Hall’s upbringing appeared to make his deficits in adap­tive functioning all the more severe. Hall was raised — in the words of the sentencing judge — “under the most horri­ble family circumstances imaginable.” -[...] Hall was “[c]onstantly beaten because he was ‘slow’ or because he made simple mistakes.” His mother “would strap [Hall] to his bed at night, with a rope thrown over a rafter. In the morning, she would awaken Hall by hoisting him up and whipping him with a belt, rope, or cord.” Ibid. Hall was beaten “ten or fifteen times a week sometimes.” His mother tied him “in a ‘croaker’ sack, swung it over a fire, and beat him,” “buried him in the sand up to his neck to ‘strengthen his legs,’” and “held a gun on Hall . . . while she poked [him] with sticks.”

Jesus Christ. That is fucking awful, and it is impossible to come away from reading that and think that Hall would be a criminal mastermind or even a functioning human being, but guess what? You would never get to hear about that if you were sitting on the jury to decide to put Hall to death, because Hall scored a 71 instead of a 70 on an IQ test.

Couple big problems there, says the majority opinion. First, IQ tests generally come with a standard deviation, so that if your score is 71, it's actually more that your score is in a range of 66-76. Next, the medical profession doesn't just diagnose people by saying LOW IQ HAHAHA. They also too look at things like adaptive functioning. So, says Justice Kennedy, preening in the spotlight of yet another 5-4 decision, it's unconstitutional to set a strict cutoff of 70 as the threshold at which a defendant is allowed to bring in other material, and that to give full meaning to the protections of the Eighth Amendment's prohibition on cruel and unusual punishment, you have to give the defendant more of a shot to talk about his or her disability.

Let's be very very clear what we're arguing about here. We're not arguing about whether Hall can be executed. That's still on the table. We haven't definitively decided that Hall is intellectually disabled. That's still up in the air too. All this case was about was whether Hall could be allowed the small courtesy of bringing in additional information about his intellectual disability. The court could toss some of the evidence! The jury could go all IDGAF and sentence him anyway! Hall doesn't walk away from this tralalalalaing. He just walks away from it with the right to have this information get to the jury.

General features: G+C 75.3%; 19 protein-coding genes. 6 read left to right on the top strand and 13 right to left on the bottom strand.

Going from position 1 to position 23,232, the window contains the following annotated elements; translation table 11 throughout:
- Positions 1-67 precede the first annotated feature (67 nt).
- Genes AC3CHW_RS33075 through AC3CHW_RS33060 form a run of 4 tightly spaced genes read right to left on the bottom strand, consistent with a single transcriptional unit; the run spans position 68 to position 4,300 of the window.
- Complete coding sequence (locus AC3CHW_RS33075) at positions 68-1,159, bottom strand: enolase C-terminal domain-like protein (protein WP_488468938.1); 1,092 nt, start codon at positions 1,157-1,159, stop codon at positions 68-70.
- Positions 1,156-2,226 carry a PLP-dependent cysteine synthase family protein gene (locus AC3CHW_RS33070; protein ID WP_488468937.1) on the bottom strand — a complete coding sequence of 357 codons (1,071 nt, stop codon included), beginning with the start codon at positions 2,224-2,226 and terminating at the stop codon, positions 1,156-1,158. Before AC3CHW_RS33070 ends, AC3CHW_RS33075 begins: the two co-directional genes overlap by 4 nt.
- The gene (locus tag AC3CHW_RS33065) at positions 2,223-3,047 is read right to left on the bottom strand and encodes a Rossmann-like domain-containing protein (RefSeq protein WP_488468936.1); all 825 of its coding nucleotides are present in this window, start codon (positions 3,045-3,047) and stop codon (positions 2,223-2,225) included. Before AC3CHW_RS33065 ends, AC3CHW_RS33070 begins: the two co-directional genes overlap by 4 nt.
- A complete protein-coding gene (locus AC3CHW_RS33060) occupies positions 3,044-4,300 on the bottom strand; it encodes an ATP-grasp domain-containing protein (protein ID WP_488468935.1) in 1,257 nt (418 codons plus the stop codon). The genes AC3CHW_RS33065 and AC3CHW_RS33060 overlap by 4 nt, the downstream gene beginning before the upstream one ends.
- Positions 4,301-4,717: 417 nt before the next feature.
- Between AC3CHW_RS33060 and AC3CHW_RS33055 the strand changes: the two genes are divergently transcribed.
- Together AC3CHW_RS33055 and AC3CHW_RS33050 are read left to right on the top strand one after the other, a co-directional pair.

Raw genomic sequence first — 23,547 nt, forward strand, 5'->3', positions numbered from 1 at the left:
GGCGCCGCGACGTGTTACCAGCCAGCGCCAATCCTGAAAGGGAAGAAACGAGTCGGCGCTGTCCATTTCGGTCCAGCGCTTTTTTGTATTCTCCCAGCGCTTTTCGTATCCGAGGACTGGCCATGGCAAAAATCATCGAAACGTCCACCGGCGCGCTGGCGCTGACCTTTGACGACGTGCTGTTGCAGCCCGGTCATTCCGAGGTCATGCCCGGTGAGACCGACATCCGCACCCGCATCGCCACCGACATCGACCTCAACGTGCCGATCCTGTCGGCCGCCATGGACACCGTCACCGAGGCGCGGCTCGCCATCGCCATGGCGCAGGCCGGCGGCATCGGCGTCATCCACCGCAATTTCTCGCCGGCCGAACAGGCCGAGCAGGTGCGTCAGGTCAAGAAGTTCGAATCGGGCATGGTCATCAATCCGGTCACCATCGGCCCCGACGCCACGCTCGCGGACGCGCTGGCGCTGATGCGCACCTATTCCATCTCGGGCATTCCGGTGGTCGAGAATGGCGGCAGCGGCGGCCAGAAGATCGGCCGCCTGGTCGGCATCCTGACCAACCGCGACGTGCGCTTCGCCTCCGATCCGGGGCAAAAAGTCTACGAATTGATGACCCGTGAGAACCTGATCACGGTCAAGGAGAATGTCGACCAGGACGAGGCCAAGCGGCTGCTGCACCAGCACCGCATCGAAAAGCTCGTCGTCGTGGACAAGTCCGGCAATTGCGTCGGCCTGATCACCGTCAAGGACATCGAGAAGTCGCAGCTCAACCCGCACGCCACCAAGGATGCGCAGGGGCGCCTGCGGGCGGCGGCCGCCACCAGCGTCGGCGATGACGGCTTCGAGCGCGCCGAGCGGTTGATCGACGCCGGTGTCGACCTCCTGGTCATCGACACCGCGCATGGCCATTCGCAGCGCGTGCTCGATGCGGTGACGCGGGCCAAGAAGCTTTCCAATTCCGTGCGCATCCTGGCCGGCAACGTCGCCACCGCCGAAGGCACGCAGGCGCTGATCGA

Not so fast says Samuel Alito, who is really making a name for himself with some terrible ideas about how the Eighth Amendment really means that you've just got to kill kill kill. Here, Alito has a maximum bit of sad because the majority opinion relies upon some professional medical organizations, like the American Psychological Association, and that is totally unfair because state legislatures are way better at deciding who should get killed. We can't wait for Alito to decide things that involve complex questions of insurance or science or anything that requires the Court to look to guidance from outside the law. He'll just be sitting there pounding the table and pouting and demanding that states be allowed to vote on whether or not gravity exists.

Just imagine looking back on your life's work and thinking "yeah, I'm pretty fucking proud of that time I fought to get a guy executed in Florida, even though he couldn't read or talk and had the intellectual capacity of a four-year-old. Good times, good times." We're sure that Saint Peter will greet Alito, an ostensibly strict Roman Catholic, with open arms even though the church has made it pretty clear that they oppose the death penalty because of how it is ACTUAL KILLING OF A HUMAN BEING. Stand proud, Sammy Boy.

[Hall v. Florida]